Formalist art historians preoccupy themselves with such technical flotsam as lines, curves, and colors. Titian contrasts the straight lines of the architecture, they pedantically explain, with the curves of the female form. The screen behind Venus bisects the painting, effecting a large-scale division that is mitigated by unifying elements such as the use of color and the floral patterns of the couch and background tapestries. They point out the elegant drapery. Isn’t that fine! Titian was a master of classical conventions.  

A different kind of art historian takes refuge in historicism. After hitting the archives, historicists describe how the painting was commissioned by the Duke of Urbino, possibly to celebrate his 1534 marriage. They speculate that the painting would originally have decorated a cassone, a chest traditionally given in Italy as a wedding present. The little dog, they announce, clutching their symbol dictionaries, represents fidelity.

Freedberg is exasperated with all of this chatter. To look at the Venus and limit discussion to brushstrokes and patrons misses the obvious—its frank sexuality. This image is pornographic. It arouses. That is a fundamental transcultural response that becomes repressed when it enters the formalist and historicist repressive machines. To really examine response, scholars must “mine what lies below the overlays of schooling, of class consciousness and conditioning, right down to the reflections and symptoms of cognition” (23).

Critiques

My first reaction to Freedberg’s work is that it seems to be too universalizing. Freedberg wants his observations about response to images to be applicable across time and place, transhistorically and cross-culturally. Venus of Urbino is irreducibly pornographic, he argues—to every viewer. “I sought to assess that which seemed, in some profound sense, to precede context” he says (xx). He wants to find that what images do before our values, codes, and cultural conditioning come in. But is this really possible?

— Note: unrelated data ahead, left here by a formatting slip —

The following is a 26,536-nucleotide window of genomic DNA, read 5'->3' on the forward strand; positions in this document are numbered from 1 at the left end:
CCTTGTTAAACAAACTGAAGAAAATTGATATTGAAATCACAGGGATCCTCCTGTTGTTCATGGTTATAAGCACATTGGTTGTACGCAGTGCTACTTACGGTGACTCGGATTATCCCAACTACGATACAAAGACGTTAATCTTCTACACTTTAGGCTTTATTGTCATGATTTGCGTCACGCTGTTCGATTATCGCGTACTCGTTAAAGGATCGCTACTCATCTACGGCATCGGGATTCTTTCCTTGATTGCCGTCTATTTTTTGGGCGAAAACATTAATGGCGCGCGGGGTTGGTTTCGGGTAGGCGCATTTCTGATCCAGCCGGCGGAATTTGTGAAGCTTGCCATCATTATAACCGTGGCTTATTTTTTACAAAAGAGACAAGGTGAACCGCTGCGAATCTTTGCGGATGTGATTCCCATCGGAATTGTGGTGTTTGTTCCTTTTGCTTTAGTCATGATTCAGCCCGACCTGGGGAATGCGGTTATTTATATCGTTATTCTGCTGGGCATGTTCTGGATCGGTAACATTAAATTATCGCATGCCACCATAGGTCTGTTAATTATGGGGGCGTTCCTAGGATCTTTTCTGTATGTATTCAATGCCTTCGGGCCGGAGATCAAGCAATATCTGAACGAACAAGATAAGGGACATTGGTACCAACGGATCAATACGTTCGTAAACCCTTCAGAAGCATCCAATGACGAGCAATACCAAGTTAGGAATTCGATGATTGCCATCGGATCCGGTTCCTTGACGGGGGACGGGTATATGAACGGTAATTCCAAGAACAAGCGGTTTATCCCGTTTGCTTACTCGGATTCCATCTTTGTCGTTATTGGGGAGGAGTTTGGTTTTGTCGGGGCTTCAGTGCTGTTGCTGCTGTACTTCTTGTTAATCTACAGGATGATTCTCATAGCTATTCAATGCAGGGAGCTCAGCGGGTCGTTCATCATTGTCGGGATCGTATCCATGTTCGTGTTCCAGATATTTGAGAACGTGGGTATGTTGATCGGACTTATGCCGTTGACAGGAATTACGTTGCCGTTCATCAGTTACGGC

Looking is conditioned differently in different contexts. In his 2005 book The Sacred Gaze, religionist David Morgan argues that “vision happens in and as culture, as the tools, artifacts, assumptions, learned behaviors, and unconscious promptings that are exerted in images… seeing is an operation that relies on an apparatus of assumptions and inclinations, habits and routines, historical associations and cultural practices” (3). When a tourist enters Florence’s Uffizi Gallery to glimpse the Venus of Urbino, she enters into a specific context of looking. She waits in line for hours, pays her money, and finally views it arrayed in a canon of other paintings of its time, along with gaggles of other gallery-goers who assume site-specific postures and behaviors. The museum environment conditions her to see things in certain ways, and sexual response is simply not appropriate in that context. Is this a repression or denial of sexuality, or simply a shift in emphasis dependent on context?

Freedberg also tends to be selective about evidence. He emphasizes responses charged by profound affects like adoration, arousal, contempt, and fear, but doesn’t consider responses like indifference, disgust, disbelief, or laughter. He doesn’t think images can simply be there to please the eye—“We cannot, even for a moment, entertain any notion of an impulse ‘simply to decorate’ is of course, one of the main claims and prejudices of this book.” He also doesn’t consider how a critical response is actually a response.

The achievement of The Power of Images is not undermined by my quibbles. Freedberg succeeded in pushing a generation of art historians to think more carefully about response, and his work has enjoyed a rich afterlife in cultural history, religious history, anthropology, and visual studies. After Freedberg, we can no longer study images themselves without studying the viewers before them.